Friday, August 17, 2007


Spirituality can help the sick live longer

“I deserve to have hope.” These were the words Linda wrote in huge letters and hung on her living room wall after hearing the devastating news that her cancer was progressing and nothing could be done. I needed to be inspired, she said.

Until I heard her words I used to think of inspiration as something that happened at random when a wonderful creative idea seemed to come from nowhere rather than a way to connect with something deeper within us.

We know that hope and inspiration are directly linked to our cellular response and ability to heal, and conversely fear, depression and despair weaken our immune systems when we most need them to be strong.

Dr. Bernie Siegel, founder of Exceptional Cancer Patient (ECAP) support groups, noticed that the people who lived longer than their doctors expected were the ones who began to pay attention to their feelings, expressed their emotions, asked what this disease may be teaching them and became more spiritual.

He said “forgive yourself and others, live with hope, faith and love and watch the results in your life and the lives you touch.” He added, “I can’t promise you’ll live longer but I can definitely promise you’ll enjoy it more.”

Chi, ki, prana, and spirit are words from different cultures that essentially mean the same….our life force. Inspiration which literally means to breathe in or be in spirit, helps us to connect more fully with that life force or spirit that is always present. While reading this line, pause and breathe in and out slowly. Remembering and connecting with the life energy or spirit that is behind all of our thoughts and movements can be this simple.

We may be inspired by music, poetry, a great book, prayer, nature, laughter or just being still. However, when we are most afraid or feeling our weakest, inspiration often comes from another in kind words, acts of compassion, someone really taking the time to listen, generosity and the example of the lives of those who have dealt with the very challenges we are facing. We all have a turn at shoring someone up who is feeling broken or being the one who needs help, but like a dance we are all affected whether inspiring or being inspired.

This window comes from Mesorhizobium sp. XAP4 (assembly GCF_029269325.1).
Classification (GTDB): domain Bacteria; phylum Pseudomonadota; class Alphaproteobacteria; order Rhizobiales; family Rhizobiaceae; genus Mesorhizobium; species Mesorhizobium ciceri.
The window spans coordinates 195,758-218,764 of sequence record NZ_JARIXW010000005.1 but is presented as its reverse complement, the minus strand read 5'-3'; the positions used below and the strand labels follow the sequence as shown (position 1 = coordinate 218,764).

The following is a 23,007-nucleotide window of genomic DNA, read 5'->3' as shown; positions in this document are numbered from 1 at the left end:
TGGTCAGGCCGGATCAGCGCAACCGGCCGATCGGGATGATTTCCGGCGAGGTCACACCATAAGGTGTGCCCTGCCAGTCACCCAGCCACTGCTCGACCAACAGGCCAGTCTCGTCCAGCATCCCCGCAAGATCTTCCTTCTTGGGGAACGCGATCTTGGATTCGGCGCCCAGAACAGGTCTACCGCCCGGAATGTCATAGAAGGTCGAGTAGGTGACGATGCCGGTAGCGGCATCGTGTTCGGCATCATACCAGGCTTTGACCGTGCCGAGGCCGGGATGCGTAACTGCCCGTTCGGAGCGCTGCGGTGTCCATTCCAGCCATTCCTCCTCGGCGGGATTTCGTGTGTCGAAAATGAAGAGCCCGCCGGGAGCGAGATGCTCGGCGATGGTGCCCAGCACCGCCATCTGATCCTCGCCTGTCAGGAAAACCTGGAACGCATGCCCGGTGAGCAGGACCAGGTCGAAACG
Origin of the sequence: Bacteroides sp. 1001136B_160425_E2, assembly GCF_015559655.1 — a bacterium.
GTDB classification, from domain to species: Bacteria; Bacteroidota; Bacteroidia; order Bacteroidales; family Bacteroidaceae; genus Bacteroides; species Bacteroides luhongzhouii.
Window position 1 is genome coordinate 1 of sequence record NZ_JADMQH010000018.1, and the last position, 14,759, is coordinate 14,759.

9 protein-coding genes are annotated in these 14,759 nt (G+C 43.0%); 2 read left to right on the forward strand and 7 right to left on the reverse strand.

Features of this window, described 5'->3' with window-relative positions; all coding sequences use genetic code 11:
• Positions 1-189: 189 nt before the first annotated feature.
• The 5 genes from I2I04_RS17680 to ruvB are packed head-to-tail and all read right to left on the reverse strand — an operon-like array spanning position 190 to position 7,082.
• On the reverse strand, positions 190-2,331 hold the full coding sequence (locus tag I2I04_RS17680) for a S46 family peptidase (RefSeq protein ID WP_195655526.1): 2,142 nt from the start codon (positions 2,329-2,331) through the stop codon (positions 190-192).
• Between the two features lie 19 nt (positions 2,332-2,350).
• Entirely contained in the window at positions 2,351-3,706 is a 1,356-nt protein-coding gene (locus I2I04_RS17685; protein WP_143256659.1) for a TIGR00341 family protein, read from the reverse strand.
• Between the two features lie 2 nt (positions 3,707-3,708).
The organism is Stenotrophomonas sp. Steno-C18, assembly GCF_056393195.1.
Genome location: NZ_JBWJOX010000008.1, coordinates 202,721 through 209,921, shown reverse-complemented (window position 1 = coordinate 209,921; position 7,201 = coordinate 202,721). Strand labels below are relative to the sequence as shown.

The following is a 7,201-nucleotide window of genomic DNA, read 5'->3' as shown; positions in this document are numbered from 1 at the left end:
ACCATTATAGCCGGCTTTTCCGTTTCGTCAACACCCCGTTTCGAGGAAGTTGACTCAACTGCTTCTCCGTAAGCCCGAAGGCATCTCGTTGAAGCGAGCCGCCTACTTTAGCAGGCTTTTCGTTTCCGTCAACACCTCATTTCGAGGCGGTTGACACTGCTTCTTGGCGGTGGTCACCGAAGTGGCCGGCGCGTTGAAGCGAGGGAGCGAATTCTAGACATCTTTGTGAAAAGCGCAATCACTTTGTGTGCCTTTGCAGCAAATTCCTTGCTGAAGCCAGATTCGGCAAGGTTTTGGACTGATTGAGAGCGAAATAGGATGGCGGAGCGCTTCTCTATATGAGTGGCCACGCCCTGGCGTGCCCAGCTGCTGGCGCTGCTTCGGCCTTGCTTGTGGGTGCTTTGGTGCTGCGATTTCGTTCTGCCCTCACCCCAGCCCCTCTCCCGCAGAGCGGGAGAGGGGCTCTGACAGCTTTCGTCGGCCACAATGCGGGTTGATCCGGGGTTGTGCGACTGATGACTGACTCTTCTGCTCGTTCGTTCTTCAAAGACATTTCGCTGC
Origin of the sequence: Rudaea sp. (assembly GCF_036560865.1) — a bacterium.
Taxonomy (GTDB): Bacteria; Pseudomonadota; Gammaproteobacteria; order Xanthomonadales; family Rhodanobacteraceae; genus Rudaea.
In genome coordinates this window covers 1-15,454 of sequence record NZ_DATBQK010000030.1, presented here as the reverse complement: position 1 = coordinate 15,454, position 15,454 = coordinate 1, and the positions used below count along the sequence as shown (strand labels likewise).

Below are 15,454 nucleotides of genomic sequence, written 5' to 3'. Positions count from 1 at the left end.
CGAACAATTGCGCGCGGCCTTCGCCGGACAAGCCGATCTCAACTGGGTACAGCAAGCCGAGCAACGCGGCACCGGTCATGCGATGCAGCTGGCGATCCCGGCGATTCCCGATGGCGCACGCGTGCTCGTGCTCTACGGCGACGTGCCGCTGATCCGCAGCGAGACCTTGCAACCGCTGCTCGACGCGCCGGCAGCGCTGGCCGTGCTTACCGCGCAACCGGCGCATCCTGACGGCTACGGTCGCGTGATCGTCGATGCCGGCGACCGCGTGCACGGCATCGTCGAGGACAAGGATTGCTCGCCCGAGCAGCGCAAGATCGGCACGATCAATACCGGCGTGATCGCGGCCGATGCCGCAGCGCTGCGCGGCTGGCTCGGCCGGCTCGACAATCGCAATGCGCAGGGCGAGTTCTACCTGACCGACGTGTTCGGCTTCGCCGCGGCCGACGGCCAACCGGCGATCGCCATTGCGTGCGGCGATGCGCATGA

In October, Backus Hospital is sponsoring two inspiring events to the community. A group of breast cancer survivors whose mission is to bring hope and vision to other women with the disease are presenting a fashion show, “Survivors in Fashion,” on Thursday, October 18, at Foxwoods Resort Casino.

Dr. Siegel, author and speaker, will present “Medicine, Miracles and the Art of Healing” on Tuesday, October 30, at the Holiday Inn in Norwich. The message they carry is the same… be fully alive and live with the spirit of joy; the quiet knowing that all is well, no matter what is happening in our lives.

To purchase tickets for Survivors in Fashion, call 823-6331. For more information about Dr. Siegel’s presentation, call 889-8331, ext. 2483.
– Amy Dunion, a registered nurse and licensed massage therapist, is Coordinator of The William W. Backus Hospital’s Center for Healthcare Integration. This column should not replace advice or instruction from your personal physician. E-mail Dunion and all of the Healthy Living columnists at

Tuesday, August 07, 2007


Scleroderma is a rare but serious disease

Rheumatologists see a lot of rare illnesses that can affect anyone. One of them is scleroderma.